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Old Jul 1, 2005, 10:41 PM   #1
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Hi all. Just spent an hour browsing the forum. Wow, great stuff! I think I've learned enough about lenses reading these forums in the past hour that I could be an expert! But anyway, I still haven't found anything that focused (pun not intended) on JPG and RAW file formats.

I'm a newbie to the DSLR world. In fact, I just bought my Rebel XT (with the kit) two days ago. Most of my fotos will center around people -- particularily portraits and candid shots with intentions to print them in the largest possible size I can get away with.

So with that said, when I send my files to kinko's, walmart or some online printing company
  • should I be sending them JPG (fine) or RAW?[/*]
  • and what pictures sizes can I expect from an 8 MP camera?[/*]
Thanks guys.

-Ronnell
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Old Jul 1, 2005, 10:51 PM   #2
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do not send raw. raw is not the finished product. raw is the preprocessed image right off the sensor w/o color correction, WB, and any post processing

if you want to get the highest quality image from it send them a tiff converted from raw after processing. they are massive but a wee bit more accurate then a jpg. that is if your doing large image output. a low (as in lowest)compression jpg is good for 8x10 of average quality but not for exposition.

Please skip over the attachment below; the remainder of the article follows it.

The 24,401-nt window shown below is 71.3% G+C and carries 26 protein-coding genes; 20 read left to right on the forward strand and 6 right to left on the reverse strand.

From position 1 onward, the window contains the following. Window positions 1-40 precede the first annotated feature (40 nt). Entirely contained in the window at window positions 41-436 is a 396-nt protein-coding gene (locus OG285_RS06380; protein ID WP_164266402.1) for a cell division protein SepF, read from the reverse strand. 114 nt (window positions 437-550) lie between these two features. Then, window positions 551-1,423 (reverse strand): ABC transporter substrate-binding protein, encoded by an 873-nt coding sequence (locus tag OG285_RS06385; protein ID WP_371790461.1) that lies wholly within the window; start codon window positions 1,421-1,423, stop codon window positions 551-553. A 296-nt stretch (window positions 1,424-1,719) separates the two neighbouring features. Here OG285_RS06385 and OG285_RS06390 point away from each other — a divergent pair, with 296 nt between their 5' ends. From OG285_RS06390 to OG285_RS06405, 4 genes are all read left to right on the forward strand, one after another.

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Old Jul 2, 2005, 8:11 AM   #3
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sjms:

Ah. Thank you for the info. Could I produce bigger prints from a RAW-converted-to-TIFF file?
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Old Jul 2, 2005, 9:02 AM   #4
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to a certain extent yes there being more info in the file. but the limits are set by the the original sensor itself with pixel size and at what level pixelation rears its ugly head. a 8mp sensor image will produce an excellent 8x10 and 11x14 and for some even higher w/o interpolating up. that though is subjective. giving your service the most to work with is always an advantage.
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Old Jul 2, 2005, 11:15 AM   #5
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Yes TIffs are fairly universally accepted :-)

I tried sending Costco a series of photoshop 16bit .psd file, well over 60meg each, and their kosik had no trouble reading and printing them at 12*18.
But for that you would have to try a test print with each place to make sure they could read a .psd

The file size is pretty much the same for a .psd and a .tiff, so it is a personal preference in what format if you like to keep your files. Since I do my edits in Photoshop CS I tend to have most of my WIP files in the .psd format.

Peter.


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Old Jul 2, 2005, 11:19 AM   #6
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you mean them tiny little ones? i print at home and you can imagine a 16 bit 1Ds2 image they do grow substantially don't they?:lol:
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Old Jul 2, 2005, 11:42 AM   #7
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Ya, :-), who would have thought that a CD could only hold 5 or 6 images :-)
CD's have taken the place of the floppy disk, cheap and low on space :blah:

Peter.
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Old Jul 2, 2005, 3:44 PM   #8